Browse this section for short profiles of some of the thousands of Jewish women found throughout jwa.org. We will be adding new profiles to this section regularly and welcome your suggestions for women to add.
Aline Saarinen’s combination of creativity and plain speaking made her an unusually engaging art critic and prompted the National Broadcasting Company to make her chief of their Paris news bureau, the first woman to hold such a position.
Sallyann Amdur Sack has often been called the godmother of Jewish genealogy for creating the resources that have allowed Jews to research their heritage.
Using the lessons she learned as a doctor in South Africa, Eva Salber worked with poor populations in Massachusetts and North Carolina to improve public health and empower community leaders.
Alice Salomon was honored as one of the founding mothers of social work in Germany for both the direct service organizations she created and her role as founding president of the International Association of Schools of Social Work.
Despite her disabilities from childhood polio, Jessie Ethel Sampter became a Zionist pioneer, helping found kibbutzim and becoming one of Israel’s first modern poets.
Facebook COO Sheryl Sandberg sparked debate and controversy over women’s opportunities and hurdles in the workforce with her first book, Lean In: Women, Work, and the Will to Lead.
Freyda Sanders trained for jobs in a number of fields, but her experience teaching girls in a juvenile detention center led her to her life’s work in adolescent psychology.
Called “the angel” and “the saint” by her patients, midwife Hannah Sandusky was remarkable both for the sheer number of births she oversaw and for the respect that male doctors granted her for her skills.
Sandy Eisenberg Sasso was the first woman rabbi ordained by the Reconstructionist movement, which was one of many firsts in her career.
Beyle Schaechter-Gottesman bridged the old world and the new as an award-winning modern writer of Yiddish poetry.
Bertha Schaefer helped pioneer a new era in interior design, creating collaborations between architects, interior designers, and craftspeople to create new homes for the post-war era.
In the wake of Hurricane Katrina, Lonnie Zarum Schaffer stepped up to lead her struggling Modern Orthodox synagogue, Anshe Sfard, rebuild themselves even better than before.
Congresswoman Jan Schakowsky has earned a reputation as a liberal progressive for her stances on issues ranging from health care to marijuana legalization.
Alice Schalek made a name for herself as Austria’s first female war photographer during WWI and went on to a stunning career as a photojournalist and travel writer.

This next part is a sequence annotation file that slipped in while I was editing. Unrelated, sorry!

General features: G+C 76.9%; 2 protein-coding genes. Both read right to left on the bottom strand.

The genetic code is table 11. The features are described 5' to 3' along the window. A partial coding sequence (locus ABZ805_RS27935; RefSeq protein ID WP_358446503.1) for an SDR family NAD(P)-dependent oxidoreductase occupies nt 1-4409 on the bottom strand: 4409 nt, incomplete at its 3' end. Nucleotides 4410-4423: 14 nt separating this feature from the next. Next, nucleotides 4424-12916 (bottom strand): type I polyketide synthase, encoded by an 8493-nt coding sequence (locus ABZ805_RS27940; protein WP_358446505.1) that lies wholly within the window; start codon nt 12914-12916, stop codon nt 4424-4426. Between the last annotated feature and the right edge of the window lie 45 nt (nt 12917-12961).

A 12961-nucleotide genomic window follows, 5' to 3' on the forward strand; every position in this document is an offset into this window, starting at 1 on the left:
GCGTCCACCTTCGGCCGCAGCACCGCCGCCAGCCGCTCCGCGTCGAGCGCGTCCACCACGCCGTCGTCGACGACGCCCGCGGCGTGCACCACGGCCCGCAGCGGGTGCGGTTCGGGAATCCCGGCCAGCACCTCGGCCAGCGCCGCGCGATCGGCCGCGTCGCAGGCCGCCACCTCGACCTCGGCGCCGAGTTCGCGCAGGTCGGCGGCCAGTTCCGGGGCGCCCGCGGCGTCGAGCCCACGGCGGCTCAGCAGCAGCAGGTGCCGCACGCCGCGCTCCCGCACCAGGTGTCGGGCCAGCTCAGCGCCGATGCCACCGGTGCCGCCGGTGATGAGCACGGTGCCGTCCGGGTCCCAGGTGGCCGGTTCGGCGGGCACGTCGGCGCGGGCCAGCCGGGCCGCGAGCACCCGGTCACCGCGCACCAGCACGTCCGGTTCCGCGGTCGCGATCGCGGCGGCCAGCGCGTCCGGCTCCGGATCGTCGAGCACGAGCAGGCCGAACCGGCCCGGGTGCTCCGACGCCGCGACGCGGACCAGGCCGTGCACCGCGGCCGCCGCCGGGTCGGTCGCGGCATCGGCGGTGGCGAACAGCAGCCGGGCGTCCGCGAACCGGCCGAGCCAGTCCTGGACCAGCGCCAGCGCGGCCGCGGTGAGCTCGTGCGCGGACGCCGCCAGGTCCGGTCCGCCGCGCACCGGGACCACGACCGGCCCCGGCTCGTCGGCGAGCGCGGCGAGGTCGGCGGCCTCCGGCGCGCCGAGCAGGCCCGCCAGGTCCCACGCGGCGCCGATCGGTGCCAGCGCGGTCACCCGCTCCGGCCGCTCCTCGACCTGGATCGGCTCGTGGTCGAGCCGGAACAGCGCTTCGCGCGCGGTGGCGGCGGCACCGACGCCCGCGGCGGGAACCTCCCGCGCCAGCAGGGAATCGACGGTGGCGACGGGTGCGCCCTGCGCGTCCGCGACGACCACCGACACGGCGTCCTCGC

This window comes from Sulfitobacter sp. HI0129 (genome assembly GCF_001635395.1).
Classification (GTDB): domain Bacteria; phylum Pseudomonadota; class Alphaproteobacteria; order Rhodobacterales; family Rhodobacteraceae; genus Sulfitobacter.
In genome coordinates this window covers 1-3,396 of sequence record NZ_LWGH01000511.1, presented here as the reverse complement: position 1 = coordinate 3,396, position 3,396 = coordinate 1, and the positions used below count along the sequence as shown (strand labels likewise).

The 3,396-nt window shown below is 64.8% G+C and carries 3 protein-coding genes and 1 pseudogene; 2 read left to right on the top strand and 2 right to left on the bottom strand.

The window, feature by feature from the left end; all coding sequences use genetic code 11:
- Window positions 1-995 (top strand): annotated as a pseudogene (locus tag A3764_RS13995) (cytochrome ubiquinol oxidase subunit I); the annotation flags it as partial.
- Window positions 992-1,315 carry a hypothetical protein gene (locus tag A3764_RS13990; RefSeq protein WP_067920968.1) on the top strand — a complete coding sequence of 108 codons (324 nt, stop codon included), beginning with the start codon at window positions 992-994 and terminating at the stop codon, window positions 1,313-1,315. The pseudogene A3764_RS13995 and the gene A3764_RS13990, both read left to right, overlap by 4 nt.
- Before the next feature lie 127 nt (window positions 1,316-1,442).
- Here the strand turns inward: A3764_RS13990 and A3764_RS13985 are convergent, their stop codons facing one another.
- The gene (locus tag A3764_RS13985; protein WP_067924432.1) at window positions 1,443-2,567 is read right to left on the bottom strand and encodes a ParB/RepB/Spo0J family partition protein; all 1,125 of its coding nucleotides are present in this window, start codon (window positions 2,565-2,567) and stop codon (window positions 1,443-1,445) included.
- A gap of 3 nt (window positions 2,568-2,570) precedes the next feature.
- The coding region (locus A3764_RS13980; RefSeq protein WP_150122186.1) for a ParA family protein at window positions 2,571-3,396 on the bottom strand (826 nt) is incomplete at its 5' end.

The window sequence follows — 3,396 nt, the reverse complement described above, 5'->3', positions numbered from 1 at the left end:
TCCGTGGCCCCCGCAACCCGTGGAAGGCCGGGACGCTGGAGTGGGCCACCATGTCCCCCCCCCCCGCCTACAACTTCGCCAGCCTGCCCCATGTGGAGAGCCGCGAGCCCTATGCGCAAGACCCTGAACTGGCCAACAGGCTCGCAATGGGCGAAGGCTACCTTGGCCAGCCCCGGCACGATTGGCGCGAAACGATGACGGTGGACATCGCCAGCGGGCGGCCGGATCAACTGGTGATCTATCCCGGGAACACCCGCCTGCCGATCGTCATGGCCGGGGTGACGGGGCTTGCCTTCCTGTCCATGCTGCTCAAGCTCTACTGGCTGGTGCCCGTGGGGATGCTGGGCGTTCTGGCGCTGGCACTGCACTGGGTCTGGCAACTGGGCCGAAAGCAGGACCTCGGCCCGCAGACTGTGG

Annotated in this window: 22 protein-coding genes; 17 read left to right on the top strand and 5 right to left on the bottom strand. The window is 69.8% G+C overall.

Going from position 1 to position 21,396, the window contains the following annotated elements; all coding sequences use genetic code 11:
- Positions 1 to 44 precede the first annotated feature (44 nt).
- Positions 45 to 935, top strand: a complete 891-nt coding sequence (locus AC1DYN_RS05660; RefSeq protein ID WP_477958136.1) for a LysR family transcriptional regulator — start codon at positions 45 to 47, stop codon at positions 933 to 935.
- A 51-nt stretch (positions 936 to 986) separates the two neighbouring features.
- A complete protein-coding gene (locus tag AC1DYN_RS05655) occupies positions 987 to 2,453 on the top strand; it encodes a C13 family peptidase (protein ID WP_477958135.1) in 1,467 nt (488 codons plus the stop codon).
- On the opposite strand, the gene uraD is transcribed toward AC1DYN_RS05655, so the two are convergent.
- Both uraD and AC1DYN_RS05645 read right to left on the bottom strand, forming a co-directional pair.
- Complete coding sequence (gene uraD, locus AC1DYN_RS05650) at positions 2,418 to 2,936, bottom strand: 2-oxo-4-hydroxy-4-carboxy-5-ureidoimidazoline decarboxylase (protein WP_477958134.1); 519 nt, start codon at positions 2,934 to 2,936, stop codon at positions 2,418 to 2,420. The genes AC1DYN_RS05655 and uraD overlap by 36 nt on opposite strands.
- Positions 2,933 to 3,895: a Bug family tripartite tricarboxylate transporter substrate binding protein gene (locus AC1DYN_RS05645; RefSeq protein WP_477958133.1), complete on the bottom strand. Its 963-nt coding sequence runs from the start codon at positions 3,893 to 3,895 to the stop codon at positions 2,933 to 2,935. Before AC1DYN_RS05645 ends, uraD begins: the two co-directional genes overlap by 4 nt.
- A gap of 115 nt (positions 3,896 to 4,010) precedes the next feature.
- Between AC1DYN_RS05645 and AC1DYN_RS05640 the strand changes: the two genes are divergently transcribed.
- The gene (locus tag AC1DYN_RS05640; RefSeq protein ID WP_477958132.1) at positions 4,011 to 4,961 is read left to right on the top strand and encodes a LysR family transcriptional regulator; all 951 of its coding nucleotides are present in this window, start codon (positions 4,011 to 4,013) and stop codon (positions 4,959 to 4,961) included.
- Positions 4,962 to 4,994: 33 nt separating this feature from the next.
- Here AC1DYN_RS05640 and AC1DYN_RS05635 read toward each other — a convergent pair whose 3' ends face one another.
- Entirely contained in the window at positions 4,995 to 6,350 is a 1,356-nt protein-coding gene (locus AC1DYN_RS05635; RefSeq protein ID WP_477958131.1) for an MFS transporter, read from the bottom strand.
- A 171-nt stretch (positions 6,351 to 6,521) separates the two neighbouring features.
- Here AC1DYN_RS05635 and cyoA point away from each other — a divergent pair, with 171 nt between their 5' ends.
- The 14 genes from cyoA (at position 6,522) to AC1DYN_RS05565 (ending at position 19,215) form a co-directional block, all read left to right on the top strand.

Miriam Schapiro helped pioneer the feminist art movement, both through her own pushing of creative boundaries and by creating opportunities for other women artists.
Mathilde Roth Schechter was both an essential support for her husband’s work as president of the Jewish Theological Seminary and a force in her own right as founder of the Women’s League.
Fay Libby Schenk turned down a promising career as a zoologist to devote herself to Hadassah and other Zionist organizations.
Madalyn Shenk drove significant political change both in Louisiana and in the nation as a whole.
Dorothy Schiff led many lives, from debutante to social reformer, but she is best remembered as the publisher of the New York Post, the first woman to run a New York newspaper.
Therese Loeb Schiff used her wealth to address a wide range of needs in the Jewish community, from organizing a literary series for the wealthy to stopping sex trafficking of young immigrant women.
Martha Schlamme rose to popularity singing Yiddish and Hebrew songs at Catskills resorts, but was best known for her interpretations of Kurt Weill’s music.
As founder and editor of Lilith magazine, Susan Weidman Schneider created a space for Jewish feminists to discuss issues that deeply affected them.
The first woman elected to national office in a labor union and the only woman on FDR’s National Recovery Administration Labor Advisory Board, Rose Schneiderman transformed the lives of American workers.
As the daughter of Salman Schocken, founder of Schocken Books, Eva Schocken pushed the publishing company to the forefront of both education and women’s studies.
In 2009, Rabbi Julie Schonfeld became the first female leader of an American rabbinical organization, serving as executive vice president of the Conservative movement’s Rabbinical Assembly.
How to cite this page
Jewish Women's Archive. "Profiles." (Viewed on September 3, 2015) <http://jwa.org/people/toc/S>.